5 min read

Becoming a permanent resident of Canada

857 words by Kunall Banerjee

Disclaimer: Do not rely on this information when applying yourself. Processing times change all the time.

I moved to Canada to pursue engineering in 2014. At the time of writing this, it is 30 July, 2021. So, ~2500 days. Does it take this long for everybody? No. Could I have gotten it sooner? Yes. I was eligible in mid-2020, but I did not apply till early 2021.

In hindsight, this was one of the easiest things to obtain, however. Was it worth the wait, though?

Admissibility

You can’t be a criminal, or a terrorist if you want to be considered admissible to Canada. Seems fair enough. You could be considered inadmissible if you’ve ever driven while being impaired. It doesn’t matter if the crime happened inside or outside Canada. I think this is fair, too. You could be considered inadmissible on grounds of your (pre-)existing medical condition. Wait what? So I looked this up. Canada employs an excessive demand cost threshold to determine if your medical condition holds grounds for inadmissibility. The 2021 cost threshold was CA$21,798 per year or CA$108,990 over 5 years.

Insulin alone can cost someone $CA840-$CA2520 annually.[…] above costs do not include medical visits and transportation, diagnostic tests, specialized home care visits, rehabilitation, or permanent residential care.

What Is the Monthly Cost of Insulin in Canada?

Not only that, if you’re found inadmissible on medical grounds—usually during your Immigration Medical Examination (IME)—then your Migration Health Branch (MHB) medical officer is required to immediately make note of it in the Global Case Management System (GCMS). Stuff no one tells you about up front. Always read between the lines.

Eligibility

I was eligible for permanent residency under the Canadian Experience Class (CEC). This is 1 of the 3 federal programs managed through Express Entry.

I still cannot vote, or run for political office, but at least now I am protected under Canadian law and the Canadian Charter of Rights and Freedoms. I can also live anywhere in Canada.

I really like Vancouver. It rains there 50% of the time. I like the rain. Maybe I’ll move there next.

Cost

In the years leading up to becoming a permanent resident (PR), the mandatory expenses I’ve had to incur in Canada are:

Total: ~$CA327,000 in 7 years.

The wait

As I mentioned earlier, the application processing times* change all the time. At the time of writing this, average wait times are sitting at 180 days for new, and existing applications alike. Because of the pandemic, the grace periods have also been extended to 90 days for most situations.

*Processing time is the time elapsed between the day Immigration, Refugees and Citizenship Canada (IRCC) receives your application and the day a final decision is made on your application.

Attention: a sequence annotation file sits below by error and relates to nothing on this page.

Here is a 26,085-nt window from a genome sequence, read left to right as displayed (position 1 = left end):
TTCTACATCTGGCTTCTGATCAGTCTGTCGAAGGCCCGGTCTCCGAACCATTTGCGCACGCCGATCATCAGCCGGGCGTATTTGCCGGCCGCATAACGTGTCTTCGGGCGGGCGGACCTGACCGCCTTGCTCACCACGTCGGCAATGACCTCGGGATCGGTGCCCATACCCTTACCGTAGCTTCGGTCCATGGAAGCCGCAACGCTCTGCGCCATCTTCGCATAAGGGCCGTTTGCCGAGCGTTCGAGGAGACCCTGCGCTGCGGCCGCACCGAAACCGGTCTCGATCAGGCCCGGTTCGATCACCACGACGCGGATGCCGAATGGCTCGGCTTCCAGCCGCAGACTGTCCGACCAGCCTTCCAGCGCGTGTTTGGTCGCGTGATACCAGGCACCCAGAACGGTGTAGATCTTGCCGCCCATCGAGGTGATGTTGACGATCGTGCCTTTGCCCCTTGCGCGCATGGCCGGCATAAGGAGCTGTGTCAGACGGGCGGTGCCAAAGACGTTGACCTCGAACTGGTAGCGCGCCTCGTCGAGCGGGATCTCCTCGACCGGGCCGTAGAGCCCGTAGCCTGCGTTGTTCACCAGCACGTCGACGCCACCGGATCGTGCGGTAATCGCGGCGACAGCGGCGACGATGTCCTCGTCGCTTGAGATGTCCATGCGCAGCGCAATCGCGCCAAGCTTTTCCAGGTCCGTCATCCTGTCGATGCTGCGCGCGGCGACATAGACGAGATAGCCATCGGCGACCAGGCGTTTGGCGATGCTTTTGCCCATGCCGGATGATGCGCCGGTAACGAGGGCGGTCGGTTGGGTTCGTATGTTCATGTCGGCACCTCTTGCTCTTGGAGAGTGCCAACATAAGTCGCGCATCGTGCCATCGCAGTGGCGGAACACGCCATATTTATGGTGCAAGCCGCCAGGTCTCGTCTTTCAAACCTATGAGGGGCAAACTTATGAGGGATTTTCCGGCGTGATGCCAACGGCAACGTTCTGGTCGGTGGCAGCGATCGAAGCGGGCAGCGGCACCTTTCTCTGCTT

In my case, it took only 2 days to be invited to apply for permanent residency. This number largely varies for each individual. From there, it took 3 months my application to be processed, and approved. I’ll repeat: do not rely on this information when applying.

Biometrics

I’ll be honest: this had me extremely uneasy. I am not against the concept of “secure borders, open doors.” I do question how Canada (any country, really) processes, and stores my information. So I looked this up too.

Biometrics are collected and enrolled at multiple service points, both in Canada and abroad, with the vast majority (approximately 90%) occurring at Visa Application Centres (VACs). VACs are commercial service suppliers, managed by private companies, contracted by IRCC to deliver biometric enrolment overseas. — IRCC (Canada.ca)

Pause. Private companies? My biometrics—which can be used to identify me with increasingly good accuracy—are being processed by private companies? How could you possibly ask me to trust private companies, especially in today’s landscape?

Your information is collected, stored and transmitted securely using encryption. This prevents unauthorized access to your information. Biometrics collection service locations, such as VACs, ASCs and Service Canada locations, do not keep your information. Your information is deleted from the collection system once it’s sent to the Canadian Immigration Biometric Identification System. — Biometrics and privacy (Canada.ca)

Somewhat reassuring, I guess? At a surface level. In reality, that statement means nothing. On top of that, Canada admits they will share your information with the U.S., the United Kingdom (U.K.), Australia and New Zealand. In short, if you’ve ever given your biometrics to one of the G7 countries, they’re all aware of your identity. If a G7 country has any ties with another country, your biometric data is most likely with authorities of that country.

Wrapping up

As I finish typing up this post, I look back at certain points in time in my time in Canada. I was 18 when I moved here, and I’m 25 as of today. In that time, some interesting things of note:

Going back to the original question: was it worth the wait? It depends 😉

Ultimately, YMMV. But if you are thinking of immigrating to another country, I think Canada is one of the best Commonwealth countries to immigrate to.